Diamonds Rock

The Citrine Gemstone

The citrine gemstone gets it's name from citrus because of it's color range. It ranges from a clear yellow to brownish red tones. The citrine gemstone is very hardy having a hardness rating of 7.

Citrine is found in many countries including Brazil, Bolivia, The Soviet Union, several African countries, as well as a number of places in the United States.

This gemstone has been called the Lucky Merchant's Stone. Some believe by keeping a citrine gemstone in the cash drawer, it will increase the flow of sales and money.

It is also an alternative as the birthstone for November.


Citrine is in the quartz family along with amethyst. Since yellow gemstones seldom occur naturally, the gem trade has helped things along by creating most citrine by heating low grade amethyst which changes the color.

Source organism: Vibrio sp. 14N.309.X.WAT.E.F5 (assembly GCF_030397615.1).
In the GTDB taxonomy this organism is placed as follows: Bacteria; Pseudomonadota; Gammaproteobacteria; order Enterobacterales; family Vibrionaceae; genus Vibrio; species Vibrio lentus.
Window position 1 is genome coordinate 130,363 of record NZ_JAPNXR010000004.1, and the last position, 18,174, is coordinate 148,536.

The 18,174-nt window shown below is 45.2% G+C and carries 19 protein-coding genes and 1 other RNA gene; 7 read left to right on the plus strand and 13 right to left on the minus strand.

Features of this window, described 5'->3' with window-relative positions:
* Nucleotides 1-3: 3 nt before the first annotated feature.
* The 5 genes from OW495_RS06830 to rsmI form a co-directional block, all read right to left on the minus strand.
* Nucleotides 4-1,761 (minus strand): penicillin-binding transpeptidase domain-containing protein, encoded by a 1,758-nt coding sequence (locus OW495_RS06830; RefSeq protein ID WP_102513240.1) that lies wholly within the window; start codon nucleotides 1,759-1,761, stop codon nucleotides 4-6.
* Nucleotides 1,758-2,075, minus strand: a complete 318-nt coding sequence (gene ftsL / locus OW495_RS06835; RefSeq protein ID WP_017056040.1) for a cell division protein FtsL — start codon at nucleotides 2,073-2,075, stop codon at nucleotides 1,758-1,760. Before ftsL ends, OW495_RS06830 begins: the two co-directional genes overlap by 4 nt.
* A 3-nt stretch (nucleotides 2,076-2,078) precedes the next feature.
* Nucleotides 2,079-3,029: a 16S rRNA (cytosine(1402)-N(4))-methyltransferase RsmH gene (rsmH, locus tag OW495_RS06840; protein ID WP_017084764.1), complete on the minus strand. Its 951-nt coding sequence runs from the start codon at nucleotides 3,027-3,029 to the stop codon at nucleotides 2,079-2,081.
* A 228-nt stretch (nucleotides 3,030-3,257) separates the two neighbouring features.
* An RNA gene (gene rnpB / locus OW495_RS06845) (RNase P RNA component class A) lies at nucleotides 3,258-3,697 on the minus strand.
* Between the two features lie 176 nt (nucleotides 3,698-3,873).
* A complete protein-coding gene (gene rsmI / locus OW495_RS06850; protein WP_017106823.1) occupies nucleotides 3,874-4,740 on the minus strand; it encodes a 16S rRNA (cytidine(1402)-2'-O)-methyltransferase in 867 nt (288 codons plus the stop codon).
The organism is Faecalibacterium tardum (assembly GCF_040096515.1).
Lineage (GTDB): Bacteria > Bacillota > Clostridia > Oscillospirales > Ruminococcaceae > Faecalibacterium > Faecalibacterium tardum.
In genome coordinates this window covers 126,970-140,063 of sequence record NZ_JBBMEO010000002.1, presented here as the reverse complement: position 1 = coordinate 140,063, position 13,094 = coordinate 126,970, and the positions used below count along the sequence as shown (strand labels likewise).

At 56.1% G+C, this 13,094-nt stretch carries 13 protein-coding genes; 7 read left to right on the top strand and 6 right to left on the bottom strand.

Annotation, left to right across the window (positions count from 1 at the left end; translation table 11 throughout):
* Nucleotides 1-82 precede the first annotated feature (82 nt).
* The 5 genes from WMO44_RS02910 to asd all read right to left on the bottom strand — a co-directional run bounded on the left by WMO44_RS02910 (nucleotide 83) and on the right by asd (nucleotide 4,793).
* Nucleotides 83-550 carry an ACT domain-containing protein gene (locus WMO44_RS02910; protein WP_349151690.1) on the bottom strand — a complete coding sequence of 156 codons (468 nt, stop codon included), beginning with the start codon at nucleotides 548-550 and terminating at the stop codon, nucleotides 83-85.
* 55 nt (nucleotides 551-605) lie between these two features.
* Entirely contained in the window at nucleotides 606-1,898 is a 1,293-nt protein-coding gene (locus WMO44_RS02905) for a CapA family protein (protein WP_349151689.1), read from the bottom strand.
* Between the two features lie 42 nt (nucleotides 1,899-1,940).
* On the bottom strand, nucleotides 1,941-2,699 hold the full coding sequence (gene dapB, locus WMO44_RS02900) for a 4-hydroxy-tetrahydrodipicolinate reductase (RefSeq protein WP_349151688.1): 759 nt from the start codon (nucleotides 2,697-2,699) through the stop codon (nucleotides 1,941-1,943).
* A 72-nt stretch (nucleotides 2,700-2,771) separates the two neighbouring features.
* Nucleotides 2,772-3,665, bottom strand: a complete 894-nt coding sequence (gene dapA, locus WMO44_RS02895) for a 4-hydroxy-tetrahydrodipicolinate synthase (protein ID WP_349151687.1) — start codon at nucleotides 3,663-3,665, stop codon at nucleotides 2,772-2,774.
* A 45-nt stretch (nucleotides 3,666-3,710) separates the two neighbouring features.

Care should be taken to keep citrine out of prolonged sessions of extensive sun or heat.

Citrine is valued for it's color, since yellow gemstones seldom come straight from nature. It is unfortunate for the citrine that it is often seen to have less value because it may have originated from a lower grade amethyst that has been heat treated to improve it's value and saleability.

It is also found that many less than honest dealers try and often succeed in passing off citrine for topaz which is a more valuable gemstone.

Whatever it's origins, citrine is usually an affordable gemstone, attractive in it's clear yellow shades, and if treated well and kept from intense heat or sunlight could prove to be a prized member in your jewelry wardrobe.

Diamond Gemstone | Topaz Gemstones



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